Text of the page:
This tutorial attempts to address this need for education and discussion. Participants will benefit from the wide ranging legal, business and technical experience of the tutors, which provides a unique blend of skills suitable for addressing an important and wide-ranging topic.
We expect the tutorial to appeal to the full spectrum of ISWC2009 attendees, including researchers, developers, data managers/publishers. The tutorial is likely to have particular relevance for attendees involved in publishing, sharing, and funding scientific research, and data from the public sector and government.
The aim of this tutorial is to provide participants with a conceptual framework for understanding the legal and social issues that face the publishing and reuse of data on a global scale, covering issues relevant to both academic and commercial usage of the developing Linked Data web.
The primary focus for the tutorial will be to provide a concrete legal perspective on what information is covered by copyright; what information is considered to be public domain; and how this varies at an international level. The goal is to provide participants with a conceptual understanding of these issues that will guide them away from legally ambiguous forms of collection, publishing and re-use of data, that may hamper ongoing growth and exploitation of the Linked Data web. Existing legal frameworks that support rights statements and rights wavers will be introduced, along with guidance on their applicability in different contexts.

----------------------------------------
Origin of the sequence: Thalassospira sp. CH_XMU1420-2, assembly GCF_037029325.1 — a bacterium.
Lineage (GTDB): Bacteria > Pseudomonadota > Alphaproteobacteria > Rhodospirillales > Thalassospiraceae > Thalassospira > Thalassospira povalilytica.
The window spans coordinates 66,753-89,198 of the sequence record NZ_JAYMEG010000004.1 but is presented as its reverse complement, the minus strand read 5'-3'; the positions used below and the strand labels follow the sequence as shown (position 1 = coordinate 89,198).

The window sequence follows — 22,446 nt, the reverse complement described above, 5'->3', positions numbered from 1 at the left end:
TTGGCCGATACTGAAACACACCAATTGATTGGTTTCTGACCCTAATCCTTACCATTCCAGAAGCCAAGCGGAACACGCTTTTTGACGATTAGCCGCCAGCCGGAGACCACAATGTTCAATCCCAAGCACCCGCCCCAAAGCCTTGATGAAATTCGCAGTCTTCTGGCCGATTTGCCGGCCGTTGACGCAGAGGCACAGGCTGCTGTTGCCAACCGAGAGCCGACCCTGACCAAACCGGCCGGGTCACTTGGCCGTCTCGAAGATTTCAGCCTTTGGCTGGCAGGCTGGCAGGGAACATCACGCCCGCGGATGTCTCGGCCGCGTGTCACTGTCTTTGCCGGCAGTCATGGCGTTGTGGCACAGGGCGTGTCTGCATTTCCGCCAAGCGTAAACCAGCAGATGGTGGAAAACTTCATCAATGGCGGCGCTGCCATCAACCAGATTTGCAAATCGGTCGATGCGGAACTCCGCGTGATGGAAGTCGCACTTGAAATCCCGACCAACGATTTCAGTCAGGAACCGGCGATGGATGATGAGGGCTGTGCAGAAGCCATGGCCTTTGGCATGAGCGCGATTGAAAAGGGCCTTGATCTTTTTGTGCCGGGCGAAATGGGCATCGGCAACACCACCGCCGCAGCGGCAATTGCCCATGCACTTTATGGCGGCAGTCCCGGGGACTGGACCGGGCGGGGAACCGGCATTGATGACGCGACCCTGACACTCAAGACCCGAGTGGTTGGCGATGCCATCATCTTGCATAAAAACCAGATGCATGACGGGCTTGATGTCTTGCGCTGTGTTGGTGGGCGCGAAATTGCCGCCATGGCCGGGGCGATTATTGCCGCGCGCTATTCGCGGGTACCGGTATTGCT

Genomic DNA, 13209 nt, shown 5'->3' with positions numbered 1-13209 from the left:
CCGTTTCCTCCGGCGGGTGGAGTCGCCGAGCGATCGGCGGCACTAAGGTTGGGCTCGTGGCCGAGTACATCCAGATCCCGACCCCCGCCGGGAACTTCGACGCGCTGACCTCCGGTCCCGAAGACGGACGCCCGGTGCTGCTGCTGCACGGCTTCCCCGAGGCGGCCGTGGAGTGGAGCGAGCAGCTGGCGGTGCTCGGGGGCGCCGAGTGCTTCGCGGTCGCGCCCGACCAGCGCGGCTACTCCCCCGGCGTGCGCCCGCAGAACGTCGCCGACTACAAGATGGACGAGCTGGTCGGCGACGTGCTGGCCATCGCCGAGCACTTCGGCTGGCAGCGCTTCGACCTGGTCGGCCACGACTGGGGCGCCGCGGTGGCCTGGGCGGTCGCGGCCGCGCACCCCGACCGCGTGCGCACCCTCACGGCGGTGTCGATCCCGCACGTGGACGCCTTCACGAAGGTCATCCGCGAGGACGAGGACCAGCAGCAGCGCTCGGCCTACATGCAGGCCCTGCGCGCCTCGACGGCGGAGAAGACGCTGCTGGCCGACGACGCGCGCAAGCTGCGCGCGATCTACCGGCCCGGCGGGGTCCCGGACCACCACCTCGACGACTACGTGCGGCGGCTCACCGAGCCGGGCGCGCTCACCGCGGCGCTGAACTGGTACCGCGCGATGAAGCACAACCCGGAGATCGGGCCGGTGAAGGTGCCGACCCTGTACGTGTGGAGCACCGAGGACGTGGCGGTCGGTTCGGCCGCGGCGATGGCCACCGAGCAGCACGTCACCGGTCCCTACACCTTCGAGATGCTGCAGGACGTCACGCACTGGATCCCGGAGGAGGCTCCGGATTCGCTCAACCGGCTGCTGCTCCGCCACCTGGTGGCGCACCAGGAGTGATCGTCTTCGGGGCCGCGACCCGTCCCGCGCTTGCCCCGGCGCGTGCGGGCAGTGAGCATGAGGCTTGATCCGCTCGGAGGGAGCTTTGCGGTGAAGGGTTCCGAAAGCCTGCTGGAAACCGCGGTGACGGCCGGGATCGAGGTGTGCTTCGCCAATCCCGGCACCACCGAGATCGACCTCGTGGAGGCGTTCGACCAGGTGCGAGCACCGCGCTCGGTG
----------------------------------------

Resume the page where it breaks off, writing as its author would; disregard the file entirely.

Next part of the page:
The second main theme for the tutorial is to introduce participants to the social frameworks that are necessary to support and encourage the growth of the Semantic Web as a true public data commons. The experiences of the academic research community, within the scope of the Science Commons project, will be used as an illustrative case study. Participants will be guided towards an understanding of the community norms that need to be created and reinforced within the Semantic Web community, within the broader Open Data movement, as well as within specific communities of interest.